açaí Bowl

One of my favorites to have for lunch (or breakfast, or even a snack) is an açaí bowl. Açaí is a Portuguese word and is pronounced “ah-sigh-EE” in English.  In Portuguese it is pronounced  “ah-sa-EE” 

 

An  açaí is  a small, dark purple, berrylike fruit with a juicy pulp. It is rich in antioxidants, high in fiber, protein and healthy fat.  The açaí is produced by a tall, slender palm tree native to tropical rain forests of Central and South America

 

 

Dangers of Too Much Caffeine

As I sit here drinking my coffee, I’m watching the news about an otherwise healthy 16 year old buy who died from an overdose of caffeine.   Two hours before he died, he drank a large diet Mountain Dew, a cafe latte and an energy drink.  He died of arrhythmia – an irregular heartbeat.  Caffeine prompts the release of natural compounds called catecholamines, including norepinephrine, a stress hormone that can speed the heart rate.

In reasonable doses, caffeine is not dangerous.  The FDA says that adults can consume 400mg of caffeine daily.  An 8 oz cup of coffee has approximately 163 mg of caffeine (of course when was the last time you had only an 8 oz cup of coffee?).

Here is a link courtesy of Dunkin Donuts, which gives a comprehensive link of the caffeine content in many popular drinks

https://www.caffeineinformer.com/the-caffeine-database

Easter Fruit!

I just saw this and thought it was terrific!  I realize that it is almost sacrilegious to forego candy on Easter, but why is that?  Why did Easter turn into an all you can eat chocolate-jelly bean-marshmallow “peep” fest?  Why not some fresh fruit?

Oh I can hear the howls of dismay now…

A Favorite Autumn Recipe

Fall is in the air, and nothing says fall quite like roasted root vegetables!  As you know I like to cook things that are nutritious and EASY.  Except for a little peeling and a lot of cutting, this is a snap!

roasted root veggies

I cut up 1/2 an onion, 1 stalk of celery, 2 carrots, 1 big blue potato, 2 beets, 1 unpeeled delicata squash (the skin is edible), and a small kohlrabi, drizzled a little coconut oil on the pan, and baked it in the oven at 375 for 35 minutes  — doesn’t it look beautiful?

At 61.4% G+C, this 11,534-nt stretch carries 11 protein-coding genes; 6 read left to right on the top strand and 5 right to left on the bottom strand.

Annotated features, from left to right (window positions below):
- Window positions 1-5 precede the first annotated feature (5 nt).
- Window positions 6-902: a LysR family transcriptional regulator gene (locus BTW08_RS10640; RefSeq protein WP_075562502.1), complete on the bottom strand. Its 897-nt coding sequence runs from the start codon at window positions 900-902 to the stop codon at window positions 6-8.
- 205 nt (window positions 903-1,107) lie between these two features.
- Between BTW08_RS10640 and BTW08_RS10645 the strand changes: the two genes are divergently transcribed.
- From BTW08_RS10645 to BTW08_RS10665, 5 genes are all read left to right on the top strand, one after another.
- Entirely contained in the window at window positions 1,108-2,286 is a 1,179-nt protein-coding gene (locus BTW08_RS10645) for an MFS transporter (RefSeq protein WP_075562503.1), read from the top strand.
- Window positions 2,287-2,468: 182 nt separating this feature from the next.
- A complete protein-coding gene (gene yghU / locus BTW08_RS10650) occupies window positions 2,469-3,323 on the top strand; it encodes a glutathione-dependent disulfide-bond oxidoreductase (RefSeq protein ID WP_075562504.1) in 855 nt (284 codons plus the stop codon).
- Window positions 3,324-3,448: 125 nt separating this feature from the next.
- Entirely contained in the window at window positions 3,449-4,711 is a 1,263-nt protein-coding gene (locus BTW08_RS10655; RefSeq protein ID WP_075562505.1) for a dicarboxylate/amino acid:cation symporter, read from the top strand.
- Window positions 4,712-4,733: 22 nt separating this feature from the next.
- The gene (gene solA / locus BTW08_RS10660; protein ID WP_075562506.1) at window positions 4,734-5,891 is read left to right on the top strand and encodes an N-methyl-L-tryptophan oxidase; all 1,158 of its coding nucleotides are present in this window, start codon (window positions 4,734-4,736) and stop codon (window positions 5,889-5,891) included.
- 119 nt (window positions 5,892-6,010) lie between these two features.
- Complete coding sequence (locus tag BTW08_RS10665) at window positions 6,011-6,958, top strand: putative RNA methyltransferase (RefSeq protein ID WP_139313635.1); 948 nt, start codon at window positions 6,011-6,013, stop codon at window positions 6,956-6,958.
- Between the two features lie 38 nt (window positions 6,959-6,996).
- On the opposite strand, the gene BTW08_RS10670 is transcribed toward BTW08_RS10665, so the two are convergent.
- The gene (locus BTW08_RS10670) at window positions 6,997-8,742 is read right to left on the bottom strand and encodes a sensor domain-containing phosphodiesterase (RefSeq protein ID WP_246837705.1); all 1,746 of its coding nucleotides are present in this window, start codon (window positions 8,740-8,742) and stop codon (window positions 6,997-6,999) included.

Wellness Is For All

The other day I read a great inspirational quote that really made me think:

The only person who should ever have to live by your standards, is you.  Let everyone else off the hook.

 Ouch, that hit home.

I want to reiterate for you (and for me) that the purpose of this blog is to share my experiences with exercise and wellness, educate, and hopefully entertain you, my readers.  I try not to be preachy, but rather to inform.

I tend to set high standards for myself, but I should not expect others to follow them.

Although I have a lot to say on the subject of healthy eating and exercise, I do not judge people for eating meat, dairy, high sugar snacks, diet soda, or being couch potatoes!  We are all different and have all come to this place with different life experiences and goals for the future.

All I ask of you are two things:

1) Educate yourself about nutrition (not diet!) and its direct affect on our health.  There are tons of books written on the subject, but a few that I have found to be very interesting and easy to read are:

2) Move every day.  You don’t have to run miles, join an exercise class or a gym.  Even a 10 minute walk, two or three times a day can make a big difference in your health!

  • Here is a short video from ABC News on some of the risks of inactivity.
  • NASA scientist Joan Vernikos, PhD studied the effects of inactivity and poor health and aging.  She has many short videos on the subject that are worth your time (maybe you could stand while you watch them!)  As well as a book, Sitting Kills, Movement Heals

I’d love to hear your opinion on any of these books or videos, or even any others you have found that motivated you.